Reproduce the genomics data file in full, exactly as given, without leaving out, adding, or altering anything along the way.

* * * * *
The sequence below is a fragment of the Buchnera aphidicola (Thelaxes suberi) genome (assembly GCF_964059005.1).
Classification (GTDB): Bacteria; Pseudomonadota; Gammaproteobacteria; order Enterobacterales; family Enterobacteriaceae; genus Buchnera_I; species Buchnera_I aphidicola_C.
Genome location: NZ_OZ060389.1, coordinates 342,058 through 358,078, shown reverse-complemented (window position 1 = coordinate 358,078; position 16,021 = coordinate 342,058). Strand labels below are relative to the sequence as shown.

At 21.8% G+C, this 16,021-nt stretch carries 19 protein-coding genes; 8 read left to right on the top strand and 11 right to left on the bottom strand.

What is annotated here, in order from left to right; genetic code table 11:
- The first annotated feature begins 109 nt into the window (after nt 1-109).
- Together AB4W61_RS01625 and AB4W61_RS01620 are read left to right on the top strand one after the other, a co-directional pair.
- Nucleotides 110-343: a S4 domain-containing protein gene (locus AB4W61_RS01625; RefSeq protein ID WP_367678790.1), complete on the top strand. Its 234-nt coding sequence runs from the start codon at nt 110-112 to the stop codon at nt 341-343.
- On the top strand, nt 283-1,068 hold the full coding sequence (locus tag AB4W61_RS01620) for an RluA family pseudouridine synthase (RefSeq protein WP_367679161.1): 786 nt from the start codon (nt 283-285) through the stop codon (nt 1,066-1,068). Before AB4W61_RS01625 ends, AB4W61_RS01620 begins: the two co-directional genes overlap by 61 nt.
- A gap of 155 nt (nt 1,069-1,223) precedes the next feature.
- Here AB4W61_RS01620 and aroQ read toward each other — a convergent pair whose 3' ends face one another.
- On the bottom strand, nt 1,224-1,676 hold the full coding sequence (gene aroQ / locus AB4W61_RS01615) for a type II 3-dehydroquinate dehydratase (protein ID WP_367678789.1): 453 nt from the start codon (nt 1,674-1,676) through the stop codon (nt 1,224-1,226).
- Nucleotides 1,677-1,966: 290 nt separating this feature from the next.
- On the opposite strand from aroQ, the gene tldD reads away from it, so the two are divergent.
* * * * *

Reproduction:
The sequence below is a fragment of the Buchnera aphidicola (Thelaxes suberi) genome (assembly GCF_964059005.1).
Classification (GTDB): Bacteria; Pseudomonadota; Gammaproteobacteria; order Enterobacterales; family Enterobacteriaceae; genus Buchnera_I; species Buchnera_I aphidicola_C.
Genome location: NZ_OZ060389.1, coordinates 342,058 through 358,078, shown reverse-complemented (window position 1 = coordinate 358,078; position 16,021 = coordinate 342,058). Strand labels below are relative to the sequence as shown.

At 21.8% G+C, this 16,021-nt stretch carries 19 protein-coding genes; 8 read left to right on the top strand and 11 right to left on the bottom strand.

What is annotated here, in order from left to right; genetic code table 11:
- The first annotated feature begins 109 nt into the window (after nt 1-109).
- Together AB4W61_RS01625 and AB4W61_RS01620 are read left to right on the top strand one after the other, a co-directional pair.
- Nucleotides 110-343: a S4 domain-containing protein gene (locus AB4W61_RS01625; RefSeq protein ID WP_367678790.1), complete on the top strand. Its 234-nt coding sequence runs from the start codon at nt 110-112 to the stop codon at nt 341-343.
- On the top strand, nt 283-1,068 hold the full coding sequence (locus tag AB4W61_RS01620) for an RluA family pseudouridine synthase (RefSeq protein WP_367679161.1): 786 nt from the start codon (nt 283-285) through the stop codon (nt 1,066-1,068). Before AB4W61_RS01625 ends, AB4W61_RS01620 begins: the two co-directional genes overlap by 61 nt.
- A gap of 155 nt (nt 1,069-1,223) precedes the next feature.
- Here AB4W61_RS01620 and aroQ read toward each other — a convergent pair whose 3' ends face one another.
- On the bottom strand, nt 1,224-1,676 hold the full coding sequence (gene aroQ / locus AB4W61_RS01615) for a type II 3-dehydroquinate dehydratase (protein ID WP_367678789.1): 453 nt from the start codon (nt 1,674-1,676) through the stop codon (nt 1,224-1,226).
- Nucleotides 1,677-1,966: 290 nt separating this feature from the next.
- On the opposite strand from aroQ, the gene tldD reads away from it, so the two are divergent.